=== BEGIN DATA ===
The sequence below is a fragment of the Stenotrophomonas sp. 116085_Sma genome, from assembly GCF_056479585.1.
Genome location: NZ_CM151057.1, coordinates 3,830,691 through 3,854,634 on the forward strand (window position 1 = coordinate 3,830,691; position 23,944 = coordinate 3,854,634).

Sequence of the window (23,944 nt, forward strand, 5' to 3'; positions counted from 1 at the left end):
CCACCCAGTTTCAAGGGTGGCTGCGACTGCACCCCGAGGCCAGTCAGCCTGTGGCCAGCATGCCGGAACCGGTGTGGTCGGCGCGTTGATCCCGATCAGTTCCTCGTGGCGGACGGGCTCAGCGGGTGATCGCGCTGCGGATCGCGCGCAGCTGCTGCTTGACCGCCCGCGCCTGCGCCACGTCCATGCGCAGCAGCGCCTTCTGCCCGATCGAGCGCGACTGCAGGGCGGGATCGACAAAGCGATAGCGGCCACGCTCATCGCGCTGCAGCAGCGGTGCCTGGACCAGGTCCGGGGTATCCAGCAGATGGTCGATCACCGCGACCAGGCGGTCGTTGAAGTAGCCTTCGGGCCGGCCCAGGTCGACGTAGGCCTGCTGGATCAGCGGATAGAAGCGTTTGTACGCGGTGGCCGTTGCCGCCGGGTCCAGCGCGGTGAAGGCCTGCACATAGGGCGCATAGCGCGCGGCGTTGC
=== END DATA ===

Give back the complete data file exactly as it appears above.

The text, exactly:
The sequence below is a fragment of the Stenotrophomonas sp. 116085_Sma genome, from assembly GCF_056479585.1.
Genome location: NZ_CM151057.1, coordinates 3,830,691 through 3,854,634 on the forward strand (window position 1 = coordinate 3,830,691; position 23,944 = coordinate 3,854,634).

Sequence of the window (23,944 nt, forward strand, 5' to 3'; positions counted from 1 at the left end):
CCACCCAGTTTCAAGGGTGGCTGCGACTGCACCCCGAGGCCAGTCAGCCTGTGGCCAGCATGCCGGAACCGGTGTGGTCGGCGCGTTGATCCCGATCAGTTCCTCGTGGCGGACGGGCTCAGCGGGTGATCGCGCTGCGGATCGCGCGCAGCTGCTGCTTGACCGCCCGCGCCTGCGCCACGTCCATGCGCAGCAGCGCCTTCTGCCCGATCGAGCGCGACTGCAGGGCGGGATCGACAAAGCGATAGCGGCCACGCTCATCGCGCTGCAGCAGCGGTGCCTGGACCAGGTCCGGGGTATCCAGCAGATGGTCGATCACCGCGACCAGGCGGTCGTTGAAGTAGCCTTCGGGCCGGCCCAGGTCGACGTAGGCCTGCTGGATCAGCGGATAGAAGCGTTTGTACGCGGTGGCCGTTGCCGCCGGGTCCAGCGCGGTGAAGGCCTGCACATAGGGCGCATAGCGCGCGGCGTTGC